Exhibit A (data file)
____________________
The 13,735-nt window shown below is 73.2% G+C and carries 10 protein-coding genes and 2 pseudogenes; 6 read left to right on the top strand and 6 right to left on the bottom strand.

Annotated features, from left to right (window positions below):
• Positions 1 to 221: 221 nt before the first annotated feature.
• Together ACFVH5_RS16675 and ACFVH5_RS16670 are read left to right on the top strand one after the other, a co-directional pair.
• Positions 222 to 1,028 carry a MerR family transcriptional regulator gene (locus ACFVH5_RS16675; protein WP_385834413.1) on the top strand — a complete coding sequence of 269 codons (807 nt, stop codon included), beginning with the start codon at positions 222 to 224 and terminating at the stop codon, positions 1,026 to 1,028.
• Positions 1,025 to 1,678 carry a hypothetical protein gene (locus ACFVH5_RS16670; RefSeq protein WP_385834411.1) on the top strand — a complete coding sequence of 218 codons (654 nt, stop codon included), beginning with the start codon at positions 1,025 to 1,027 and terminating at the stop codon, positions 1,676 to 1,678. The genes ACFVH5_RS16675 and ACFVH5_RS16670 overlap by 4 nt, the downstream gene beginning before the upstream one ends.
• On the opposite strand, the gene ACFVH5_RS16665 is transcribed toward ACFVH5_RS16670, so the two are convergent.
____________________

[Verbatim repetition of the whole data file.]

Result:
The 13,735-nt window shown below is 73.2% G+C and carries 10 protein-coding genes and 2 pseudogenes; 6 read left to right on the top strand and 6 right to left on the bottom strand.

Annotated features, from left to right (window positions below):
• Positions 1 to 221: 221 nt before the first annotated feature.
• Together ACFVH5_RS16675 and ACFVH5_RS16670 are read left to right on the top strand one after the other, a co-directional pair.
• Positions 222 to 1,028 carry a MerR family transcriptional regulator gene (locus ACFVH5_RS16675; protein WP_385834413.1) on the top strand — a complete coding sequence of 269 codons (807 nt, stop codon included), beginning with the start codon at positions 222 to 224 and terminating at the stop codon, positions 1,026 to 1,028.
• Positions 1,025 to 1,678 carry a hypothetical protein gene (locus ACFVH5_RS16670; RefSeq protein WP_385834411.1) on the top strand — a complete coding sequence of 218 codons (654 nt, stop codon included), beginning with the start codon at positions 1,025 to 1,027 and terminating at the stop codon, positions 1,676 to 1,678. The genes ACFVH5_RS16675 and ACFVH5_RS16670 overlap by 4 nt, the downstream gene beginning before the upstream one ends.
• On the opposite strand, the gene ACFVH5_RS16665 is transcribed toward ACFVH5_RS16670, so the two are convergent.